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Commercial real estate pros point to a booming market

Sean Doordan, St. John Properties, said that while buildings downtown are struggling to attract users, mixed-use spaces in the suburbs are in demand. (The Daily Record File photo)

Think commercial real estate and the pandemic and you might also think: disaster.

Office buildings deserted as employees work from home. Restaurants shuttered, only recently beginning to reopen. Stores suffering as wary customers favor online purchases and deliveries.

These scenarios have certainly played out over the last two years. However, experts in the commercial real estate business, both nationally and locally, paint a far more optimistic portrait of the industry as the pandemic appears to wane.

“The commercial real estate industry is positioned at the forefront of the recovery,” said a column published earlier this year by Deloitte, a multinational professional services network. “Despite some financial concerns and an evolving regulatory environment, optimism around fundamentals prevails.”

Another report, by PricewaterhouseCoopers, or PwC, a multinational professional services network of firms, and the Urban Land Institute, said, “Market fundamentals may have improved or faltered in each sector, and some trends accelerated, but the essential market dynamics remain much the same as before.”

Locally, commercial real estate professionals go even further, insisting that the market, while not without weak spots and challenges, is in some respects booming.

“The whole pandemic has actually been a boon to our business,” said Josh Shein, a partner with Trius Lending Partners in Towson, which provides loans for real estate investors, most of whom look to buy small rental properties to rent or flip.

Shein said the last couple of years have seen “a frenzy of activity” as investors buy up available properties throughout the area. He said investors are attracted by the ease of renting and selling, and by the soaring price of real estate, which makes properties good investments – especially as the stock market remains volatile.

The business has its challenges, Shein said, including rising interest rates, a shortage of properties and the still-increasing price of real estate.

“We’re still incredibly bullish and optimistic on this market,” he said. “As is generally the case, over the long haul people still like real estate.”

“We have a pretty robust market,” said Owen Rouse Jr., vice president of investment sales at MacKenzie Commercial Real Estate Services, which has offices throughout central Maryland.

Rouse noted that the local commercial market is undergirded by “eds, meds and feds” – universities, hospitals and the federal government – which he called “great stabilizers on the economy.”

Still, the pandemic has altered parts of the market, especially office space, where design, Rouse said, “is clearly in flux.” He said business leaders are thinking about changes such as getting rid of large conference rooms in favor of smaller ones and creating larger lobby areas and workspaces.

“There is this, ‘How do we make work space better?’ conversation that people are having,” Rouse said.

Office buildings in downtown areas are struggling to lure users, said Sean Doordan, executive vice president for leasing and acquisitions at St. John Properties, a Baltimore-based commercial real estate firm. However, he said that suburban mixed-use space is in demand, as companies and employees increasingly crave shorter commutes, free parking, outdoor space and walkable amenities.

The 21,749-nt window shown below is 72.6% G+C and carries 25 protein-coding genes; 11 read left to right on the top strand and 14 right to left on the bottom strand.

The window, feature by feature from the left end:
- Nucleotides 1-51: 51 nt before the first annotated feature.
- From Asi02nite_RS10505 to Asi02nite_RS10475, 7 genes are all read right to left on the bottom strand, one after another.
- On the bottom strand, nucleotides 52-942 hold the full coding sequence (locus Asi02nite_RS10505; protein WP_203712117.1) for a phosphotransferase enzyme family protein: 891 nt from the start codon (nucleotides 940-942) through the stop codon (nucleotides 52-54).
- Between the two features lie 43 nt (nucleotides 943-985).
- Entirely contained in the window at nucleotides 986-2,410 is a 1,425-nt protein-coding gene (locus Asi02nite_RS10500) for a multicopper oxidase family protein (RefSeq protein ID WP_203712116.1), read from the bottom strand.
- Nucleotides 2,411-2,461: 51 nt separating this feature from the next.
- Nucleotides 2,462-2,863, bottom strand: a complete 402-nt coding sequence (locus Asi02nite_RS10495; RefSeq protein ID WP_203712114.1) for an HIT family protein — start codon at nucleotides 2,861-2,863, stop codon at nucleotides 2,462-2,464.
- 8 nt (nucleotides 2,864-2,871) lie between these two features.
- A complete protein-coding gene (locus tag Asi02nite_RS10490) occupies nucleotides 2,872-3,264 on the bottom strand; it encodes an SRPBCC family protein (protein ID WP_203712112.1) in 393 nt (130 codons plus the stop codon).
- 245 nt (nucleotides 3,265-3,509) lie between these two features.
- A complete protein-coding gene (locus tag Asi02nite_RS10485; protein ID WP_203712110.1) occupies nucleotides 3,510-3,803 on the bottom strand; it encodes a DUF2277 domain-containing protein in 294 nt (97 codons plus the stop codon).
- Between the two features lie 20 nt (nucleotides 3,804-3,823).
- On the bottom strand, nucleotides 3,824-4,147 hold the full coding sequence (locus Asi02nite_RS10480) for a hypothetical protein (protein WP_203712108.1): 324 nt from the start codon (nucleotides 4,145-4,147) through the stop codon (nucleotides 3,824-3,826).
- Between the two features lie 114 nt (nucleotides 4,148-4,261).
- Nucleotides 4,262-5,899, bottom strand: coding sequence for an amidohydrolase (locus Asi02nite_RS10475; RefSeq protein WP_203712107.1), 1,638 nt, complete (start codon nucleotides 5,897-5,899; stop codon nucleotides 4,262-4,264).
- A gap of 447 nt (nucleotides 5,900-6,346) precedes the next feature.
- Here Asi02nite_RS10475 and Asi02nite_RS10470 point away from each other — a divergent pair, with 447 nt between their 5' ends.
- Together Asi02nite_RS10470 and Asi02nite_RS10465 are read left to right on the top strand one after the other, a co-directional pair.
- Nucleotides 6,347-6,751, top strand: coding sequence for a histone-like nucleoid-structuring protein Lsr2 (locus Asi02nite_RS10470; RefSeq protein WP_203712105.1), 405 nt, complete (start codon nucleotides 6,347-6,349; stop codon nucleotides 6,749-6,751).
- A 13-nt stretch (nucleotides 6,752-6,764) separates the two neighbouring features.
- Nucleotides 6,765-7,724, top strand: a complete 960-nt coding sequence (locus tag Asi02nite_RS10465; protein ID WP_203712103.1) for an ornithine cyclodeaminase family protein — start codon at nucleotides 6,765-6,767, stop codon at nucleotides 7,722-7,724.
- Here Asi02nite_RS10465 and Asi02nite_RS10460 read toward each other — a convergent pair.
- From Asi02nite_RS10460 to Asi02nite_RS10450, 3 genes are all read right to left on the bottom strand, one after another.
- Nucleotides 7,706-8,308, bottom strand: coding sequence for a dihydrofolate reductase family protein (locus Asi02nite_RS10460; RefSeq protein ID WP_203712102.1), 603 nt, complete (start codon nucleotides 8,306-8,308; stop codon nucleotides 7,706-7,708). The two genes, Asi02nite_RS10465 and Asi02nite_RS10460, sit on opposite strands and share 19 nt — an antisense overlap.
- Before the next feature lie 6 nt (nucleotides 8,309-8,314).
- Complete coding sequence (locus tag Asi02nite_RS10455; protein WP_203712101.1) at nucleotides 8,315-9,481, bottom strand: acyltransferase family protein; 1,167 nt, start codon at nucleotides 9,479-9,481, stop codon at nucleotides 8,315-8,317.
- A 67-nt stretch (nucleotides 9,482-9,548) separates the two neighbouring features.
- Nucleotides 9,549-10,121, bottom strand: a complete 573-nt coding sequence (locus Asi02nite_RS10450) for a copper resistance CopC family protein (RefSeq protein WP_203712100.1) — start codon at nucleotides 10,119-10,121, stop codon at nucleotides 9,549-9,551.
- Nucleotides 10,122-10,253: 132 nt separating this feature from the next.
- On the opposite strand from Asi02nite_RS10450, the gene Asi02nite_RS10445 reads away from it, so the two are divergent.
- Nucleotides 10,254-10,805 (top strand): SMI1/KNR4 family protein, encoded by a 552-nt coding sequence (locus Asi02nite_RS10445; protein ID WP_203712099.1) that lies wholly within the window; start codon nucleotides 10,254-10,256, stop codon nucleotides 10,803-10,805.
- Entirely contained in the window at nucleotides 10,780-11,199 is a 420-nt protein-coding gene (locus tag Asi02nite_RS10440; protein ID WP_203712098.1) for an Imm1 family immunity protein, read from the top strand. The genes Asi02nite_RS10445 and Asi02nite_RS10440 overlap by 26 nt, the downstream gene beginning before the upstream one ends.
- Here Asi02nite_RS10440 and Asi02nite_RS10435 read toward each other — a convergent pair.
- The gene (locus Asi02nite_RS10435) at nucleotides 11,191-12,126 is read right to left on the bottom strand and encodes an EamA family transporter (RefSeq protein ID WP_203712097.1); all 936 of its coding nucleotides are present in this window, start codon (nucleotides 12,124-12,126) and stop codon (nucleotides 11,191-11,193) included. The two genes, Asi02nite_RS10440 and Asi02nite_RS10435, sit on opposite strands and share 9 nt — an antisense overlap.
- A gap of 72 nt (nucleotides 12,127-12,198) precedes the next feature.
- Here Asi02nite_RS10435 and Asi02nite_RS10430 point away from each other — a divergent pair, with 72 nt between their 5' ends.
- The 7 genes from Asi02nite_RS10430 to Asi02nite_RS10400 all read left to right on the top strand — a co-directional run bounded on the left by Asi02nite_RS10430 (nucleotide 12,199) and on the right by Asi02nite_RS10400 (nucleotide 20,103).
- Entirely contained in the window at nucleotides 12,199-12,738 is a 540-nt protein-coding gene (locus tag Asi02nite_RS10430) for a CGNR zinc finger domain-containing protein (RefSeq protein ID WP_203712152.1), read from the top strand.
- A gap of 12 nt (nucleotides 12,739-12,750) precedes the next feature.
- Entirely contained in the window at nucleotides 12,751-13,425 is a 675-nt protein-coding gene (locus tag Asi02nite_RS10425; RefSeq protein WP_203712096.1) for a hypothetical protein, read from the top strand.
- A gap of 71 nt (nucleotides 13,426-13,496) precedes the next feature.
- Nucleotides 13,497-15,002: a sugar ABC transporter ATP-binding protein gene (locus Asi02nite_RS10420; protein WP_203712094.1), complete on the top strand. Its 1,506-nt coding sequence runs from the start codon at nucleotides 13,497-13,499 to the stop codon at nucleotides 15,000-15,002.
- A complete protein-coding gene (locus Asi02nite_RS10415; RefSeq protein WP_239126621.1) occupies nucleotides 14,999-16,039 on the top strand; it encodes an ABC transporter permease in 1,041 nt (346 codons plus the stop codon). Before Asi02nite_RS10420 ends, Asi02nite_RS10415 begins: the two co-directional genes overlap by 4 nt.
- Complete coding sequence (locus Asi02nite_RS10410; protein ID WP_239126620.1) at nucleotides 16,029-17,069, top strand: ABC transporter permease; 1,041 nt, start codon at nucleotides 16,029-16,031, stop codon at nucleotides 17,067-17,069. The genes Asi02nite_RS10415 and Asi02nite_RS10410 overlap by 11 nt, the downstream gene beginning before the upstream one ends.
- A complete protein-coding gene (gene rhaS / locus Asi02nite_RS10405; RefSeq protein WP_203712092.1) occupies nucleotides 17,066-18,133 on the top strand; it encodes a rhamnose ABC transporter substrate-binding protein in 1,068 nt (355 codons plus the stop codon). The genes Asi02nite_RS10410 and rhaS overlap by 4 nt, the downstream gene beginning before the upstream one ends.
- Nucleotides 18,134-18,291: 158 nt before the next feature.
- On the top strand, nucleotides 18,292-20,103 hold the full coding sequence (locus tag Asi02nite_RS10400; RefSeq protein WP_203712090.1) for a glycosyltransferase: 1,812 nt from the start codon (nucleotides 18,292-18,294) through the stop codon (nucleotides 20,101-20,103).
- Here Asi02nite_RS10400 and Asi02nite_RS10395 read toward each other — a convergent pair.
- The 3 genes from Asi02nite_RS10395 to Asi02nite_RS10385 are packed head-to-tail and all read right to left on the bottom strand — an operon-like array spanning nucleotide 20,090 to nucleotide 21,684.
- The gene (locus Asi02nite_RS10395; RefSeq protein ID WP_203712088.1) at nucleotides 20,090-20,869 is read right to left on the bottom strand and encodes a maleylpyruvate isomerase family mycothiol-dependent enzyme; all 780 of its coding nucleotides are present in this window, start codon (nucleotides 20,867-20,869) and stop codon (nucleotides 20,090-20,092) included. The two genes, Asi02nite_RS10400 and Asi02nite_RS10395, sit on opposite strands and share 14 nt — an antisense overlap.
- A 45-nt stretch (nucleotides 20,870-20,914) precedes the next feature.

Doordan said he also saw a market in healthy and energy-efficient buildings.

“Everyone is looking for a silver lining in the health care crisis and one positive could be the increased emphasis on developing and maintaining healthy and sustainable buildings,” he said.

Doordan said that partly in response to client requests, St. John Properties has “invested considerable resources to develop protocols and install systems that elevate the quality of indoor air, reduce the building’s carbon footprint, save energy resources and more.”

Meanwhile, local experts say the demand for industrial and warehouse space has skyrocketed in the past couple of years, spurred in part by the rise in e-commerce – which was in part spurred by the pandemic.

Rouse said that a shortage of available sites for industrial buildings contributes to the trend and that rents have soared.

“You have to go to the exurban markets to find suitable land,” he said. “Whatever is built gets used, and that will continue to happen.”

Thomas Fidler, executive vice president/principal at MacKenzie Commercial Real Estate Services, said the company finished 2021 with “a flurry of activity. The market not only came back with demand, it came back two-fold. … We’ve never been so busy.”

Different sectors of commercial real estate have had different challenges and successes, Fidler said. For example, he said, while questions still surround the office market, the food and beverage market is booming, as consumers return in droves to restaurants and bars.

Fidler said a vacant restaurant space in Columbia has attracted close to 30 inquiries: “The flurry of activity for that segment of the industry is really kind of overwhelming.”

Elsewhere, he said, the retail market is “a little bit hit and miss.”

While he is optimistic about the commercial real estate market’s future in Baltimore, Fidler warned that a shortage of adequate sites for shopping centers will be a drag on the retail industry’s growth.

“We’re going to have a challenge in the near future with this lack of good real estate,” he said.